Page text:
Va'aiga Tuigamala, the former All Black and Manu Samoa wing, has spoken of his shock and sadness at a proposed new World Rugby competition which will effectively shut out the Pacific Islands nations for at least a generation.
In an interview with the Herald, the man known around the rugby world as Inga the Winger pleads with World Rugby to do the right thing as far as the Pacific Islands nations are concerned and fires a verbal blow at New Zealand Rugby boss Steve Tew.
Tew has insisted that World Rugby's proposal is just that and that New Zealand Rugby had issues with it including a lack of a "pathway" for the Pacific Islands, but Tuigamala said Tew was "kidding himself" because the islands had a clear history of being excluded from Super Rugby and the Rugby Championship.
"I think what the world needs to understand is that Pacific Islanders have been shunted," Tuigamala told the 'Herald'. "They've been deprived of their rightful place in world rugby. I say this as a very proud ex-All Black player and very proud former Manu Samoa player.
"I think you can read between the lines and I think Steve Tew has got to be kidding himself – it's quite obvious that we've been shunted again. They say that nothing has been confirmed or finalised but you don't need to be a rocket scientist to read between the lines.
"Even some of the current All Blacks have shown their disappointment at this format. As Kieran Read was talking about; it's the integrity of the game which is at stake."
Feelings are running high in the islands and around the world about a competition proposal that includes Japan and USA in a World League of 12, but denies ninth-ranked Fiji plus Tonga and Samoa when all three island nations have given so much to the game and in particular World Cups.
The latest development is a vote to boycott this year's World Cup in Japan by members of the Pacific Rugby Players' Welfare organisation, but Tuigamala, who played 19 tests for the All Blacks and 22 for Manu Samoa between 1991 and 2001, said he would be surprised if it succeeded.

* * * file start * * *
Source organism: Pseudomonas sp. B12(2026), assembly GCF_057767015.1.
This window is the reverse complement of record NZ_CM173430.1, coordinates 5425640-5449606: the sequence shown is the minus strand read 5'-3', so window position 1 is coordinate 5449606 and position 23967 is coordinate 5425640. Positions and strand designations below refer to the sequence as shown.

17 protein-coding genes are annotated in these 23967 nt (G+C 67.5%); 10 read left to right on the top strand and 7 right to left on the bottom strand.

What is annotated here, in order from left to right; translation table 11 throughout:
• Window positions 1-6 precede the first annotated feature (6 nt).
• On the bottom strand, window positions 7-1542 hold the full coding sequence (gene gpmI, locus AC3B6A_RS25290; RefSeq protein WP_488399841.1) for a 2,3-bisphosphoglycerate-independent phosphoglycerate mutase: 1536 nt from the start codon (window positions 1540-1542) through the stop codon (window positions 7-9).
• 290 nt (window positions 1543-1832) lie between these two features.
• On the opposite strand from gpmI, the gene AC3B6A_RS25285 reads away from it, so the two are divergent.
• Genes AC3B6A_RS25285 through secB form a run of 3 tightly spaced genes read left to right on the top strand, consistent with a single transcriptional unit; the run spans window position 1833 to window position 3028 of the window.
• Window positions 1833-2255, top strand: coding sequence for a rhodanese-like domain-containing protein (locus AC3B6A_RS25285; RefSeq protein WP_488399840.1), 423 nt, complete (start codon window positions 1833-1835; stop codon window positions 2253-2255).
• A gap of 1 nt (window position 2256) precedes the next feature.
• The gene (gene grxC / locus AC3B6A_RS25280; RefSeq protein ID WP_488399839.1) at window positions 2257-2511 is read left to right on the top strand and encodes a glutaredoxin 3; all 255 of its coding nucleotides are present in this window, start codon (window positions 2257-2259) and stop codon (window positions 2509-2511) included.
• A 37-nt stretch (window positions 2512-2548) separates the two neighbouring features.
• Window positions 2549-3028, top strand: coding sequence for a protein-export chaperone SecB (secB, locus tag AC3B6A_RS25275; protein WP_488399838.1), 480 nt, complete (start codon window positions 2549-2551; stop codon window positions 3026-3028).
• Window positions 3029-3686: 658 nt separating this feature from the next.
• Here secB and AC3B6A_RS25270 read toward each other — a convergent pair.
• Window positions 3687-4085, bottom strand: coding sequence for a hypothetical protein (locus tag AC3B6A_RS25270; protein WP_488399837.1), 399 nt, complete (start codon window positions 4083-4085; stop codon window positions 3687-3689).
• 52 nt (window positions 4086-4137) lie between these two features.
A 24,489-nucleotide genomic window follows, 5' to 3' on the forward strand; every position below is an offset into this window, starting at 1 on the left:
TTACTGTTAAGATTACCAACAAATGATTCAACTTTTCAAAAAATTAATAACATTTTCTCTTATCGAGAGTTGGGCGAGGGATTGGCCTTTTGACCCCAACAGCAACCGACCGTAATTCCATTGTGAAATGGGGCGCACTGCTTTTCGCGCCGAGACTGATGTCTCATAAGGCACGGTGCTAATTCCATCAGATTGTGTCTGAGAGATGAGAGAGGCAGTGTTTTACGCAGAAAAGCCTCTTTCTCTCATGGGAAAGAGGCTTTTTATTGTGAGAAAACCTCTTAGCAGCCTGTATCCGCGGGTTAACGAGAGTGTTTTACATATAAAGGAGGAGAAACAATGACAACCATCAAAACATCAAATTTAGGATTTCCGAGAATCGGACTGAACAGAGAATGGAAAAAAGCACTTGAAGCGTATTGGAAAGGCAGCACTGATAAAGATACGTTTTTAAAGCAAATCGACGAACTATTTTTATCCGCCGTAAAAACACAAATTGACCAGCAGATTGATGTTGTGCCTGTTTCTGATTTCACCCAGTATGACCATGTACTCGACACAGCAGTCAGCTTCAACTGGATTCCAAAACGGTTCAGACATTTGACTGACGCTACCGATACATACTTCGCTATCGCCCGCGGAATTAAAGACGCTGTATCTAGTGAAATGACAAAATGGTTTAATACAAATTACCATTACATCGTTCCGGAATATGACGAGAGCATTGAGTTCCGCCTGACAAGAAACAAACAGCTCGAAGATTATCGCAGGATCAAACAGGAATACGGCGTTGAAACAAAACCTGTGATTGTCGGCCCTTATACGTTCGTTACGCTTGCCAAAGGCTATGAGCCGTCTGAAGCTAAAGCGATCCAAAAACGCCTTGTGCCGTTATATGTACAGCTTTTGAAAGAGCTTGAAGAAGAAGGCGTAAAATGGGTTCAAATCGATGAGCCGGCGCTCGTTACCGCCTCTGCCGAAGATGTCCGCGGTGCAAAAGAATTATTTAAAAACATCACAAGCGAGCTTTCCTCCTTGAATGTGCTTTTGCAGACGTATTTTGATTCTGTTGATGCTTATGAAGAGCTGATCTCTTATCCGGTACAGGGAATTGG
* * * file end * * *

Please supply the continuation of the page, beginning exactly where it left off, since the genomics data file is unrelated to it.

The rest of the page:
Tuigamala made his test debut for the All Blacks at the 1991 World Cup, a tournament in which Manu Samoa distinguished themselves by beating Wales in Cardiff in a huge upset. His test debut for Manu Samoa took place in Dublin in 1996 when his side beat Ireland and he was also involved in his side's defeat of Wales in the 1999 World Cup.
The now 49-year-old, a blockbusting outside back during his prime, knows a thing or two about upsets on the world's biggest stage and said the game and the players would all be worse off if there was a boycott.
"There's no way that Pacific Islanders would want to boycott the World Cup. Why? Because it's the pinnacle, the absolute pinnacle of rugby. And that's why the little minnows, as they call them, the second tier nations, they're the ones that create so much atmosphere. Remember back to the World Cup in England last time when South Africa lost to Japan; look at what it did not just for the nation but the World Cup as a whole.
"This whole thing about boycotting – it might be a threat, but I can tell you now, the Pacific Islands boys, the boys from Tonga, Fiji, Samoa, they would not want to boycott the World Cup. They just want to play against the best in the world."
Tuigamala added: "I've always been an advocate for equal opportunities for the lesser teams and in this case it's the Pacific Islands teams. We've struggled but hung in there and every four years the rugby world and World Rugby expect us to pull the rabbit out of the hat in terms of creating atmosphere and upsets at World Cups.
"We did that in 1991 when Manu Samoa beat Wales, we did it in '99 in Wales again. We did it again in 2011 when Tonga beat France.
"We can't keep trying to pull the rabbit out of the hat and entertain the world when everyone knows that our rugby is being depleted, and that we aren't being given opportunities. We look to World Rugby sometimes for a hand out but what is more important is to have a hand up."
Tuigamala said should the proposal go ahead then players born in the Pacific Islands would seek to play for Tier One nations. It would mean the death of top rugby in the islands because, even should they receive "trickle down" money from World Rugby, there would be no one to consistently test themselves against.
Further, there would be no repeat of the All Blacks' historic visit to Apia to play Manu Samoa in 2015, a test that was special on many levels. "Watching the All Blacks run on to Apia Park was something we could only dream about," he said. "It wasn't only that it was the first time in history – it lifted the whole nation and that's what rugby can do."
Tuigamala added: "The sad thing is we know we can't compete against the big nations because population-wise, we just don't have the depth like the European countries or Australia, New Zealand or South Africa. We understand that, we know that.
"But there is still a place for that Pacific Island brand of rugby that entertains everybody, thrills everybody and gets everybody off their seats."